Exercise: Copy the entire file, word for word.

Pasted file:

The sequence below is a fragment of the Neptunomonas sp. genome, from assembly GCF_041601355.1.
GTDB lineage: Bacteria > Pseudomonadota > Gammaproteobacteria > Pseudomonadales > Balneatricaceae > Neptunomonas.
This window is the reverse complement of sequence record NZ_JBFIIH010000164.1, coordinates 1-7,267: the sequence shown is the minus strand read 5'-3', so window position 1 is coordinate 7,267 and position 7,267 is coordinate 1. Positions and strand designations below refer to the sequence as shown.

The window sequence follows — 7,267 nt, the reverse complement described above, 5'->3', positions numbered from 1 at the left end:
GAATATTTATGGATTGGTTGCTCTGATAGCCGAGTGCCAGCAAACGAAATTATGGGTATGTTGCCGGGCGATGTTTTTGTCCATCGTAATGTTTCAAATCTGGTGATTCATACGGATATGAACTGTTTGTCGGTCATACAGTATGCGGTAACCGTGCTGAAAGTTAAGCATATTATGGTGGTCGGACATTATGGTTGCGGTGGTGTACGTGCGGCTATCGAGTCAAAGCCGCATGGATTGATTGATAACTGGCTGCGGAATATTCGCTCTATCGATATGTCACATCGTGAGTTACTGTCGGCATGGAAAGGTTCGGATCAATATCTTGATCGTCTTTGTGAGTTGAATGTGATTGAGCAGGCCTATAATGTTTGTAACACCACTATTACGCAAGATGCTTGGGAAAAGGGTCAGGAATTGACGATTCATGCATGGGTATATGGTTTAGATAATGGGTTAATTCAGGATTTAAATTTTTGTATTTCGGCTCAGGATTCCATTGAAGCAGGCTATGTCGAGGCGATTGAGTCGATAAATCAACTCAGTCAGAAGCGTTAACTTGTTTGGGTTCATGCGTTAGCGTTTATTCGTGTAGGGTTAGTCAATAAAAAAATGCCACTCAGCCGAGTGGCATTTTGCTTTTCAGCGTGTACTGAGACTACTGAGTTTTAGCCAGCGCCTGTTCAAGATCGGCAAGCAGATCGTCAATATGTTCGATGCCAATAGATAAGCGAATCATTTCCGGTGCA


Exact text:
The sequence below is a fragment of the Neptunomonas sp. genome, from assembly GCF_041601355.1.
GTDB lineage: Bacteria > Pseudomonadota > Gammaproteobacteria > Pseudomonadales > Balneatricaceae > Neptunomonas.
This window is the reverse complement of sequence record NZ_JBFIIH010000164.1, coordinates 1-7,267: the sequence shown is the minus strand read 5'-3', so window position 1 is coordinate 7,267 and position 7,267 is coordinate 1. Positions and strand designations below refer to the sequence as shown.

The window sequence follows — 7,267 nt, the reverse complement described above, 5'->3', positions numbered from 1 at the left end:
GAATATTTATGGATTGGTTGCTCTGATAGCCGAGTGCCAGCAAACGAAATTATGGGTATGTTGCCGGGCGATGTTTTTGTCCATCGTAATGTTTCAAATCTGGTGATTCATACGGATATGAACTGTTTGTCGGTCATACAGTATGCGGTAACCGTGCTGAAAGTTAAGCATATTATGGTGGTCGGACATTATGGTTGCGGTGGTGTACGTGCGGCTATCGAGTCAAAGCCGCATGGATTGATTGATAACTGGCTGCGGAATATTCGCTCTATCGATATGTCACATCGTGAGTTACTGTCGGCATGGAAAGGTTCGGATCAATATCTTGATCGTCTTTGTGAGTTGAATGTGATTGAGCAGGCCTATAATGTTTGTAACACCACTATTACGCAAGATGCTTGGGAAAAGGGTCAGGAATTGACGATTCATGCATGGGTATATGGTTTAGATAATGGGTTAATTCAGGATTTAAATTTTTGTATTTCGGCTCAGGATTCCATTGAAGCAGGCTATGTCGAGGCGATTGAGTCGATAAATCAACTCAGTCAGAAGCGTTAACTTGTTTGGGTTCATGCGTTAGCGTTTATTCGTGTAGGGTTAGTCAATAAAAAAATGCCACTCAGCCGAGTGGCATTTTGCTTTTCAGCGTGTACTGAGACTACTGAGTTTTAGCCAGCGCCTGTTCAAGATCGGCAAGCAGATCGTCAATATGTTCGATGCCAATAGATAAGCGAATCATTTCCGGTGCA